1. DropBear Silver badge
        Trollface

        Re: Not wrong, just not completely right

        "Unfortunately, most of my inspiration comes from a tequila bottle"

        Most of my inspiration seem to come from a (fairly polluted) atmosphere, and worse, it seems I have to keep expiring most of it right back out shortly thereafter. No wonder I have no earth-shattering insights under conditions like these...

  6. Anonymous Coward
    Anonymous Coward

    The third option is that Einstein's theories of gravitation are wrong, or at least in serious need of revision. That opens up a whole new can of worms.

    OK, so let us open that can of worms, after all that is how science learns new things.

    1. This post has been deleted by its author

    2. cyfahead

      Its amazing how inspirational an afternoon of fishing (or walking, or watching a waterfall) can be!!!

      It is rumoured that some even used to take a bath for inspiration....

      I am sure I heard that somewhere. Either way it as all 'fishing', when you have a problem on your mind.

  7. A Non e-mouse Silver badge

    Newtown, Einstein, and...?

    Newtown was consider right until things started moving at speeds closer to c. What we discovered, wasn't that Newtown was wrong, just that his theory didn't work at a certain scale.

    It could be that we're reaching something similar with general relativity. It's not that it's wrong, just that it needs adjustment at certain scales.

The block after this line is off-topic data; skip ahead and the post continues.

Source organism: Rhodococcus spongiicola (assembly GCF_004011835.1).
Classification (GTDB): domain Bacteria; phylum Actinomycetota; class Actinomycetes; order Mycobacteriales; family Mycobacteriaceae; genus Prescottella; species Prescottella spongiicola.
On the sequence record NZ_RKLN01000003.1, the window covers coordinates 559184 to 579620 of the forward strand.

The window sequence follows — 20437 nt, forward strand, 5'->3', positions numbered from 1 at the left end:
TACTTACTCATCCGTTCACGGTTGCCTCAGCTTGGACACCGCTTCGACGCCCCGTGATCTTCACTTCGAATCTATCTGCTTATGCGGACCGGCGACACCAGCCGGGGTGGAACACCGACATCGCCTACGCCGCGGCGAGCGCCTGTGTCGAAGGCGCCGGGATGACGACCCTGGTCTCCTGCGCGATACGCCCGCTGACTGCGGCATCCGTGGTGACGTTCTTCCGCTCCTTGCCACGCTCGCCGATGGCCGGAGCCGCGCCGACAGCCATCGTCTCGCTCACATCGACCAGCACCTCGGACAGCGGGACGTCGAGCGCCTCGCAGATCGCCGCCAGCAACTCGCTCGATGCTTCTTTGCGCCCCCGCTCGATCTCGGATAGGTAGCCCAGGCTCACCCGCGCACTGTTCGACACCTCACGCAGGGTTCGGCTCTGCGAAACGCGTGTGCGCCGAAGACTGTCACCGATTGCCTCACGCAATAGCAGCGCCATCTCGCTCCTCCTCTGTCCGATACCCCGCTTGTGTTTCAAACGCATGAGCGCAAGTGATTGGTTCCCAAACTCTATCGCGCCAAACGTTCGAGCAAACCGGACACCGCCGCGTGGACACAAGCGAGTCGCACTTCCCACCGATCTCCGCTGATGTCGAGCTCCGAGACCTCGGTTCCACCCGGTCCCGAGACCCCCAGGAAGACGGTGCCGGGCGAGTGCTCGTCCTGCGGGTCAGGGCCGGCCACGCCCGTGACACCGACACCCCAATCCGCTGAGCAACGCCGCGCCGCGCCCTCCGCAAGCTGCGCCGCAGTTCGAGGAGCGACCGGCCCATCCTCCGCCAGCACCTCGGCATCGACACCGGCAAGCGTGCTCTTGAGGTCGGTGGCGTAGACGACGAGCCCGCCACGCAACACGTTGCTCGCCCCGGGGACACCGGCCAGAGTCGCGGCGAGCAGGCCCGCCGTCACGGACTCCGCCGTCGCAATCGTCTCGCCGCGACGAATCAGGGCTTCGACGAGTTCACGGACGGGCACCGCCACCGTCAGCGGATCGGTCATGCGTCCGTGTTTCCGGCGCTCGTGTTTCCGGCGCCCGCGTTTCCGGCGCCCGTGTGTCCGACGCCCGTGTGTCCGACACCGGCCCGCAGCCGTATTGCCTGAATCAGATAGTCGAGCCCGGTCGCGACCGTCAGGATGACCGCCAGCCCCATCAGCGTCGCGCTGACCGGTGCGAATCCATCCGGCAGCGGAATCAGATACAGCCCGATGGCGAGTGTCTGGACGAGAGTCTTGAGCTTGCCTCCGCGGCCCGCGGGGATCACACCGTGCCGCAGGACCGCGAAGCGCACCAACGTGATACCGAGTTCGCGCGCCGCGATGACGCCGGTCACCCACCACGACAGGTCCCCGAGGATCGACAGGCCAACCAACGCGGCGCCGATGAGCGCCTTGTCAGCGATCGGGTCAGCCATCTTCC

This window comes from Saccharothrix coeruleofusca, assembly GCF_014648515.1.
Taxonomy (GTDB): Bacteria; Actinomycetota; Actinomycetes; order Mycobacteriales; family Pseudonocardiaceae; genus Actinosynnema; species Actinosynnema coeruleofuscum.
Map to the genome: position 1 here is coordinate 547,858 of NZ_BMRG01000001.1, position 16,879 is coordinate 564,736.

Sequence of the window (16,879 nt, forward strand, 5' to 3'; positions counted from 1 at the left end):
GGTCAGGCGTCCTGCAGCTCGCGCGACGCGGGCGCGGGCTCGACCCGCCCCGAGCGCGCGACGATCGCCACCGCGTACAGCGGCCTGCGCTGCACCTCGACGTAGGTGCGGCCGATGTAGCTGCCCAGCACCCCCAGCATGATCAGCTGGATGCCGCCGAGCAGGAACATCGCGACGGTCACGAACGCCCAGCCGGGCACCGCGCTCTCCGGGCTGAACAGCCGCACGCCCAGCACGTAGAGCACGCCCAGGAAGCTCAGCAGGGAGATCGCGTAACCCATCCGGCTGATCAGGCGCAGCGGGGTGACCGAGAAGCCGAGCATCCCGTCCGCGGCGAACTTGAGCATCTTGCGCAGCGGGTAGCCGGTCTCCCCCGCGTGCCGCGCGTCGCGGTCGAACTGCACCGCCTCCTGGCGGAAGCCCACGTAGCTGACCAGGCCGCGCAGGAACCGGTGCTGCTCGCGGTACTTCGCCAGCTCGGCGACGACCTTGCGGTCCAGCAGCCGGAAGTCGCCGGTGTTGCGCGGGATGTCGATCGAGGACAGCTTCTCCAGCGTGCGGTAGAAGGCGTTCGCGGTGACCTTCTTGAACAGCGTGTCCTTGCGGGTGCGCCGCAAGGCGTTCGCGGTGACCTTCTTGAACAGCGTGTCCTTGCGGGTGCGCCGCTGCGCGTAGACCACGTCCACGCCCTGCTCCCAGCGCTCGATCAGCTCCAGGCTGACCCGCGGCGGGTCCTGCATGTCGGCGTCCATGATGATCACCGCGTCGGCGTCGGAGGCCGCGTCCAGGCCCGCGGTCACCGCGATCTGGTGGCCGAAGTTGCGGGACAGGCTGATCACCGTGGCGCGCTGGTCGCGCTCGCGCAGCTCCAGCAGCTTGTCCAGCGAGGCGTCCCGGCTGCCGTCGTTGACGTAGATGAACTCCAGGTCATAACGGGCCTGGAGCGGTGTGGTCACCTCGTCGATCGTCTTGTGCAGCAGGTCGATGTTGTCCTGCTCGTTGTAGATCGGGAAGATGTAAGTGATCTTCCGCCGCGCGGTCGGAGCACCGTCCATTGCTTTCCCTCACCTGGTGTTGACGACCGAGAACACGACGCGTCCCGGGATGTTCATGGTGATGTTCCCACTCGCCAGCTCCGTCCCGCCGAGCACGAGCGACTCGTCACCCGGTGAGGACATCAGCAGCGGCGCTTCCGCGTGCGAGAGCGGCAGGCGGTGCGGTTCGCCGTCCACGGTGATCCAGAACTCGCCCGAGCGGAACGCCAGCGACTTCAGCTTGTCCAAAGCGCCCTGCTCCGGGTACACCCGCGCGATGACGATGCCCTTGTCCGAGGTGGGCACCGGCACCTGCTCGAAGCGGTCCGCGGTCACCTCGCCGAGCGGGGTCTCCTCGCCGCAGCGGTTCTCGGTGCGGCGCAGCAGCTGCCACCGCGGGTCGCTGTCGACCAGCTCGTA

1. Anonymous Coward
      Anonymous Coward

      Re: Newtown, Einstein, and...?

      Very friggin far from a spelling or grammar nazi but Newtown should be Newton right? Or did I just get trolled.

    2. Chemist

      Re: Newtown, Einstein, and...?

      "Newtown was consider right until things started moving at speeds closer to c. What we discovered, wasn't that Newtown was wrong, just that his theory didn't work at a certain scale.

      Newton can be be considered to be approximately correct for aspects of gravity. But his theory does not accurately predict even the orbit of Mercury, and has nothing to say about the effects of gravity on time etc.

      1. Sir Runcible Spoon Silver badge
        Trollface

        Re: Newtown, Einstein, and...?

        Are we talking about the same Newton that was an Alchemist and (apparently co-incidentally) also worked for the Royal Mint?

  8. Anonymous Coward
    Anonymous Coward

    Was it Hoyle who suggested that the Hubble constant may actually vary with time ?

    1. MrDamage

      Murphys Law of Mathematics states

      Constants aren't and Variables won't.

  9. asdf Silver badge

    The Big Rip

    is not a shitty 80s movie.

  10. Anonymous Coward
    Anonymous Coward

    See, see

    I told the Universe to stop with the pizza, now look at the result!

    1. John Brown (no body) Silver badge

      Re: See, see

      Yes, the Universe is female. She lies about her weight!

  11. julianh72

    RE: "our calculation on the effects of dark energy could be wrong"

    "Firstly, our calculation on the effects of dark energy could be wrong. Dark energy, which can't be detected on current instruments, is already causing the expansion of the universe and may have additional properties that theorists haven't accounted for."

    Surely the fundamental problem is that we don't know what Dark Energy is, or have anything like a coherent theory of how it works - so what chance is there that our "calculations" (guesswork?) would be right?!